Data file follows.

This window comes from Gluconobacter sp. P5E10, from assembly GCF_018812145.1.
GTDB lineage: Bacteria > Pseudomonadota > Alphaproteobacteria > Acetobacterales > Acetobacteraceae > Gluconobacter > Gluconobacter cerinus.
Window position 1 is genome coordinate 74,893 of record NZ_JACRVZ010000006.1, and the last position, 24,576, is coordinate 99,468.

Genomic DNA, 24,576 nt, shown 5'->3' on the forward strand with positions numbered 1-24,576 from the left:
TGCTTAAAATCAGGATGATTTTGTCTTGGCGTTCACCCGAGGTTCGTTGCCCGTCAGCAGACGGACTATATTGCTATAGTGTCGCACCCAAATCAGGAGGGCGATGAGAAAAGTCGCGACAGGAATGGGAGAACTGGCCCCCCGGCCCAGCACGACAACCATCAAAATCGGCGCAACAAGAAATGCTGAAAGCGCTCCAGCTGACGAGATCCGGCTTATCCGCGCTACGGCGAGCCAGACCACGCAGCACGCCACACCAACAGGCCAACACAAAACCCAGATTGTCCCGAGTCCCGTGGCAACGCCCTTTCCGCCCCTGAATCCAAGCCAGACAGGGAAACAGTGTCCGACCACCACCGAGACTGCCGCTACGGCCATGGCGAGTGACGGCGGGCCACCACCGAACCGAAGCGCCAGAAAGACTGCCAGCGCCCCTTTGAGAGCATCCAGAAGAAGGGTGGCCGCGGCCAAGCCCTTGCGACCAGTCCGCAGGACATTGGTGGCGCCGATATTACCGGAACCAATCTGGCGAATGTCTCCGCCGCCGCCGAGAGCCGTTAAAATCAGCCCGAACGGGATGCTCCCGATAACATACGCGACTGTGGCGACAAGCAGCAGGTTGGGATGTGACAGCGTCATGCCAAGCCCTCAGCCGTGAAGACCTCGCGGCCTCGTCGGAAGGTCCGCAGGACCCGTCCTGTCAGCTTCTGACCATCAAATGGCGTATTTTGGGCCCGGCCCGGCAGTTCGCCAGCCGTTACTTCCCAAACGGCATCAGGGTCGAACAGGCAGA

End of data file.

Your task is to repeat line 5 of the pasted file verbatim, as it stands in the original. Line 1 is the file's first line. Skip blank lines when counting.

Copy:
TGCTTAAAATCAGGATGATTTTGTCTTGGCGTTCACCCGAGGTTCGTTGCCCGTCAGCAGACGGACTATATTGCTATAGTGTCGCACCCAAATCAGGAGGGCGATGAGAAAAGTCGCGACAGGAATGGGAGAACTGGCCCCCCGGCCCAGCACGACAACCATCAAAATCGGCGCAACAAGAAATGCTGAAAGCGCTCCAGCTGACGAGATCCGGCTTATCCGCGCTACGGCGAGCCAGACCACGCAGCACGCCACACCAACAGGCCAACACAAAACCCAGATTGTCCCGAGTCCCGTGGCAACGCCCTTTCCGCCCCTGAATCCAAGCCAGACAGGGAAACAGTGTCCGACCACCACCGAGACTGCCGCTACGGCCATGGCGAGTGACGGCGGGCCACCACCGAACCGAAGCGCCAGAAAGACTGCCAGCGCCCCTTTGAGAGCATCCAGAAGAAGGGTGGCCGCGGCCAAGCCCTTGCGACCAGTCCGCAGGACATTGGTGGCGCCGATATTACCGGAACCAATCTGGCGAATGTCTCCGCCGCCGCCGAGAGCCGTTAAAATCAGCCCGAACGGGATGCTCCCGATAACATACGCGACTGTGGCGACAAGCAGCAGGTTGGGATGTGACAGCGTCATGCCAAGCCCTCAGCCGTGAAGACCTCGCGGCCTCGTCGGAAGGTCCGCAGGACCCGTCCTGTCAGCTTCTGACCATCAAATGGCGTATTTTGGGCCCGGCCCGGCAGTTCGCCAGCCGTTACTTCCCAAACGGCATCAGGGTCGAACAGGCAGA